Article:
Subject to section 2-202, if (I) conduct by both parties recognizes the existence of a contract although their records do not otherwise establish a contract, (ii) a contract is formed by an offer and acceptance, or (iii) a contract formed in any manner is confirmed by a record that contains terms additional to or different from those in the contract being confirmed, the terms of the contract are:
(a) terms that appear in the records of both parties;
(b) terms, whether in a record or not, to which both parties agree; and
(c) terms supplied or incorporated under any provision of this Act.
Unif. Comm. Code, 1 U.L.A. 397-99 (2004). Neither Oklahoma nor Texas has adopted the 2003 amended version of section 2-207. Thus, we do not apply the 2003 amendment to section 2-207 in this case.
10 We realize that courts have applied article 2 of the U.C.C. to license agreements. The question of whether article 2 of the UCC applies to licenses is not before this Court.
In 1999, the National Conference of Commissioners of Uniform State Laws drafted the Uniform Computer Information Transactions Act, 7-II U.L.A. 195 (2002 & Supp. 2004), at http://www.law.upenn.edu/bll/ulc/ucita/ucita200.htm (last accessed May 29, 2005), to fill a gap in the UCC regarding software licenses. Id.; see UCC §§ 2-102, 2A-102. Only Maryland and Virginia have adopted the UCITA. Id. at 6 (Supp. 2005).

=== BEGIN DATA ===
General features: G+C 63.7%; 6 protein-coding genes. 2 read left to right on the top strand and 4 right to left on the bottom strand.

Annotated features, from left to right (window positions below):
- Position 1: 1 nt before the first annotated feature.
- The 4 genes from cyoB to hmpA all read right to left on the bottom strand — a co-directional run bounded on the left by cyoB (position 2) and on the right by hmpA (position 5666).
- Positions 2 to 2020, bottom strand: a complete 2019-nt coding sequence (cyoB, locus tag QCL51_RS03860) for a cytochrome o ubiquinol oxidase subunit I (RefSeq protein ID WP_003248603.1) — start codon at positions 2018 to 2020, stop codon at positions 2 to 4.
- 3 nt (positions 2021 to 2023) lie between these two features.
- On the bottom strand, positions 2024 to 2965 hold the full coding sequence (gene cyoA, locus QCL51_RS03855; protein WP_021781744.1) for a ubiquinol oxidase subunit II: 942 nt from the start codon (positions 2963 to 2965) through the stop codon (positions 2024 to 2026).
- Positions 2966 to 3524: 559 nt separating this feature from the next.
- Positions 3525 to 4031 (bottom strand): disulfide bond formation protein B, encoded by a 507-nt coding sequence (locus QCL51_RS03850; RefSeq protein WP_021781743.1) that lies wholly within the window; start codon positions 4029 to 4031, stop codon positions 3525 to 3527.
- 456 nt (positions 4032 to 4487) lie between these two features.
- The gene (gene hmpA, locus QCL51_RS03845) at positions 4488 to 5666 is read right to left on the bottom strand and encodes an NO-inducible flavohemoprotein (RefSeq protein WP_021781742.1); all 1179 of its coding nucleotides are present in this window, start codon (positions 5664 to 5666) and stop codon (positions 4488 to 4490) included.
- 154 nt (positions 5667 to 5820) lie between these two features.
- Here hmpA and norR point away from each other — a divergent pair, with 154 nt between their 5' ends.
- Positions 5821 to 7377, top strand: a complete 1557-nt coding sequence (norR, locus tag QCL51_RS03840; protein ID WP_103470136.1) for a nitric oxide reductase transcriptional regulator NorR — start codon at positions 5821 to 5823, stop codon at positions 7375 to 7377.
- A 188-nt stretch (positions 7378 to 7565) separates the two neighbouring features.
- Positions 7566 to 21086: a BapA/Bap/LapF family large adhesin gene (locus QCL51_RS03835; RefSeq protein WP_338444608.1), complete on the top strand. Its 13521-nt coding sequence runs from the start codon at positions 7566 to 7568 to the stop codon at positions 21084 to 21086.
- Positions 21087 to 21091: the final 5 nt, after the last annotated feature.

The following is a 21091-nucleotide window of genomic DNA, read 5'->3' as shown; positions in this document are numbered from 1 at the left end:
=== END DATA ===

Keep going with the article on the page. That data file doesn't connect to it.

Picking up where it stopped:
KAUGER, J., dissenting to the denial of rehearing:
¶1 I originally concurred in the Court's opinion of June 28, 2005, which reversed and remanded the cause to the trial court. There, the Court held that jurisdiction was proper, but because the "proper procedures" were not followed in the district court, the issues regarding the application to compel arbitration and enforceability of the arbitration provisions were undeterminable. I now withdraw my concurring vote, and dissent.
¶2 The June 28, 2005, opinion notes in ¶8 that:
". . .our statement of the facts are those to which the parties admit either in the district court or in this appeal. . . ."
The opinion also determines in ¶9 that:
". . .there is nothing in the record about how the plaintiffs ordered the computers, whether over the internet, by mail, or by phone. Likewise, there is nothing about the processes and conversations between Dell and the plaintiffs when they placed their orders or whether they were required to consent to the 'Terms and Conditions of Sale' when placing the orders. . . ."
The opinion also discerns that the facts necessary for the application of the analysis of whether the arbitration agreement is integrated into the Terms and Conditions of Sale or whether it is a proposal to add terms to the contract are not in the record presented for review.
¶3 It has become painfully clear what exactly was missing ----- anything which would allow a court to make a legally competent determination as to whether there was an agreement to arbitrate, let alone whether an agreement was enforceable. After acknowledging that necessary information is missing, the majority bases its conclusion on assumptions. The opinion states in ¶10:
"We assume for purposes of discussion only that the plaintiffs received the representative 'Terms and Conditions of Sale' document either with the invoice and acknowledgment, with the shipment of the computer, or both. The arbitration provision included in the 'Terms and Conditions of Sale' document, if received and if enforceable, would require the plaintiffs to submit their claims against Dell or its affiliates to binding arbitration."